Buying a home can be one of the most rewarding investments you will ever make. However, it can also be one of the most costly. Estimating your monthly mortgage payment well in advance of purchasing can help you make smart decisions with your budget.

Many prospective buyers find it valuable to calculate a home’s monthly mortgage payment —before making any serious commitment—to gauge if it is a good fit for their budget. Read on to learn more about mortgage payments, including what PITIA is, and what your payments cover.

What is a Mortgage Payment?
A mortgage loan is a specific type of long-term loan used to finance the purchase of a home. A mortgage payment is the monthly amount you are required to pay toward your mortgage. The mortgage payment will vary widely depending on the amount of money borrowed (i.e. the “size” of the loan), the length of time within which the loan must be paid back (i.e. the “term” of the loan) and your interest rate.

The size and term of the loan will have the biggest impact on monthly payment. A higher loan amount or a shorter loan term will require higher monthly payments than a smaller loan amount or a longer loan term. However, your interest rate will also impact your monthly payment. The higher the interest rate, the higher your payments are.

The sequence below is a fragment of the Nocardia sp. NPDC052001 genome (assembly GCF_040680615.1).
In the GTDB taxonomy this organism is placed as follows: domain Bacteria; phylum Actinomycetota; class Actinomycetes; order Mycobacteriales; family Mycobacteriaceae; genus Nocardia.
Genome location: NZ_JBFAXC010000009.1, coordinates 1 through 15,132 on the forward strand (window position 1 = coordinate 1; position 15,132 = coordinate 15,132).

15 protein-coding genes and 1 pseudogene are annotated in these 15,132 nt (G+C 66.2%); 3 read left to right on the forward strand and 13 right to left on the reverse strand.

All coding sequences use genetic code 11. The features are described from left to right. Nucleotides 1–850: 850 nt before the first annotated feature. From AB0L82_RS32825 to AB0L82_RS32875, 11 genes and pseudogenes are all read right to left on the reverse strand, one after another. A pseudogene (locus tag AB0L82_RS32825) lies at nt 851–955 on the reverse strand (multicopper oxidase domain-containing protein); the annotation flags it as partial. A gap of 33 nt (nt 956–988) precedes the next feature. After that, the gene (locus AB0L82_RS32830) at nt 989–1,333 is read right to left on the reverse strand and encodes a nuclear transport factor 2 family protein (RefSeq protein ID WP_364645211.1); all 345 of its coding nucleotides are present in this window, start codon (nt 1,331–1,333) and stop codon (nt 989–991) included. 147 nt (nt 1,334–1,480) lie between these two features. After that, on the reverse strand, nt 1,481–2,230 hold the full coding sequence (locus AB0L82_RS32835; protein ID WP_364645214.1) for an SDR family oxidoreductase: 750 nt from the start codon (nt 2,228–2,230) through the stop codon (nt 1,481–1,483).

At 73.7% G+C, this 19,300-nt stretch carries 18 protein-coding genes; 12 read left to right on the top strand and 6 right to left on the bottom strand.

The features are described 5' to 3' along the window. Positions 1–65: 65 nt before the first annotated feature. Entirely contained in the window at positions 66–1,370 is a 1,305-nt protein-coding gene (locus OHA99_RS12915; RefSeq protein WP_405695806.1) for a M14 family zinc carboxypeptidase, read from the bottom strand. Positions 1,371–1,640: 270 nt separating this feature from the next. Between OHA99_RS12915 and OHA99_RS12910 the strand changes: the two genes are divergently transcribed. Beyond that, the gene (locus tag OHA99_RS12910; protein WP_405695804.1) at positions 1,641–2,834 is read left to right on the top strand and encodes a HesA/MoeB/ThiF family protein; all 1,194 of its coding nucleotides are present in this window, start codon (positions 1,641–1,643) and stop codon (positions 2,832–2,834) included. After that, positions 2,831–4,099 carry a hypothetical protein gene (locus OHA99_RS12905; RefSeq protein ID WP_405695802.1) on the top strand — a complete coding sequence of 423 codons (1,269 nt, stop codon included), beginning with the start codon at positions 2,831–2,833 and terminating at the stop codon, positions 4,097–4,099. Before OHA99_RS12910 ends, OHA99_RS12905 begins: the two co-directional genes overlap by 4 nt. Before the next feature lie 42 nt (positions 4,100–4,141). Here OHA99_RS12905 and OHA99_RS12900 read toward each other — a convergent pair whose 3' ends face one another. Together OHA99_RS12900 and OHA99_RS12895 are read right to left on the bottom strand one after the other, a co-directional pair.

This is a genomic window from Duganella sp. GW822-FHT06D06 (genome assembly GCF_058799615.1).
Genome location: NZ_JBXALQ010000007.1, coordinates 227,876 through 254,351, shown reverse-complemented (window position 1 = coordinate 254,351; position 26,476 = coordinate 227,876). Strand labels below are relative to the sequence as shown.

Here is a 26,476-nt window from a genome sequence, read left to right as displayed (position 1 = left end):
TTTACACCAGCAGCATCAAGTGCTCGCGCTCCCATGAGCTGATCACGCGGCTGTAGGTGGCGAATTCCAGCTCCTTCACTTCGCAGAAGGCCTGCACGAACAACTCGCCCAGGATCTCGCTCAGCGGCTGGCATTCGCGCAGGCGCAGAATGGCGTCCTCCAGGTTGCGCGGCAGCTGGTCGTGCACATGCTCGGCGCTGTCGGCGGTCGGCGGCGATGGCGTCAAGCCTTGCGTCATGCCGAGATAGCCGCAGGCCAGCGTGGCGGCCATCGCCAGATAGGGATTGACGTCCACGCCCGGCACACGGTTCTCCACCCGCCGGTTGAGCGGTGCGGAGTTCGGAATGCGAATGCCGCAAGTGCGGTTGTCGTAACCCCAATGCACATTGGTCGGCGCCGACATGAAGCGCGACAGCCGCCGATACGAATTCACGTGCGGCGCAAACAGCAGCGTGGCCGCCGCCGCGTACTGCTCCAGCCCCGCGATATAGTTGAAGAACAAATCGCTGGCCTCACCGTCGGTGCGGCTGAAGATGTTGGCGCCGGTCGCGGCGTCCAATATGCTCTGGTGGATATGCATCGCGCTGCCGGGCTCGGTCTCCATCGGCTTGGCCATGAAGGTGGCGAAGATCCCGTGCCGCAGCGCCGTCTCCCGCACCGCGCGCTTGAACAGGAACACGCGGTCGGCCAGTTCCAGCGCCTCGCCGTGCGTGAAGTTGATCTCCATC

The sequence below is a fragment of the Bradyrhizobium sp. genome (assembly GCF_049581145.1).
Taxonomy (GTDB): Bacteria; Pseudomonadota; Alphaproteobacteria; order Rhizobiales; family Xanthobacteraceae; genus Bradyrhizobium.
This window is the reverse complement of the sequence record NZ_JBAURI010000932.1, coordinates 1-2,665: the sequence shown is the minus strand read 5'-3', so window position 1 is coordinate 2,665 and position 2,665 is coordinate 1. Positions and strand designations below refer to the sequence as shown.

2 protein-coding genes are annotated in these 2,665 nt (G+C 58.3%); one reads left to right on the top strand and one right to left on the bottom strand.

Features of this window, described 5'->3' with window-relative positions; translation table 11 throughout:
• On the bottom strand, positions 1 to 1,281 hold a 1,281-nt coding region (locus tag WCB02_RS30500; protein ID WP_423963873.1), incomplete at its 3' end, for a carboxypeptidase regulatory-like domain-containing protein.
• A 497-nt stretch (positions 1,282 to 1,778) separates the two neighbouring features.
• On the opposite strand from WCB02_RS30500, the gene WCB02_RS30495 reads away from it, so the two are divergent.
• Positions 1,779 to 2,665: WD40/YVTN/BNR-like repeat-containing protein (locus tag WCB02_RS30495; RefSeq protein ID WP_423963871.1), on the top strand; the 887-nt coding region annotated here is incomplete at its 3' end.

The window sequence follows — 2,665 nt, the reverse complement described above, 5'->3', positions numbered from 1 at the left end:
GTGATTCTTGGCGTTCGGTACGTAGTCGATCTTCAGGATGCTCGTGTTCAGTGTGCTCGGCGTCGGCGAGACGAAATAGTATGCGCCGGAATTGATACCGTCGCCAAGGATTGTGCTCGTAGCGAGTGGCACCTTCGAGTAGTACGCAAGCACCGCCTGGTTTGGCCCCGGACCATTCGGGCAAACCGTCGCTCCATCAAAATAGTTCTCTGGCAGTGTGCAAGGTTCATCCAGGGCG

What is PITIA?
The acronym PITIA stands for the five most important components of a monthly mortgage payment beyond the size and term of the loan, specifically:

Principal
Interest
Taxes
Insurance
Association dues
Changing any of these five factors will affect your estimated monthly payment; let’s examine how each does so in its own way. (For the purposes of explaining each factor, we will use a $200,000 mortgage as an example.)

1. Principal
The Principal is the amount you actually borrowed from the lender. In the example of our $250,000 mortgage, the principal is $250,000.

When you first start making mortgage payments, most of your payment will go toward paying the interest (discussed below). However, the amount of principal you pay off will increase with every passing month, putting you one step closer to owning the home free and clear. In the final years of a loan, you will primarily be paying down the principal.

2. Interest
The Interest is what the lender charges for loaning you the money. The higher the interest rate on a mortgage, the higher the monthly payments will be. Since interest rates are a major component of affording a home, homebuyers are typically able to borrow more when there is a low interest rate.

When you first start paying off your mortgage, you will be paying mostly interest. As time goes on, less of your payment will go to interest and more will go toward paying down the principal. If you pay more principal in the beginning by making larger or extra payments, you will reduce the overall amount of interest paid over the life of the loan.


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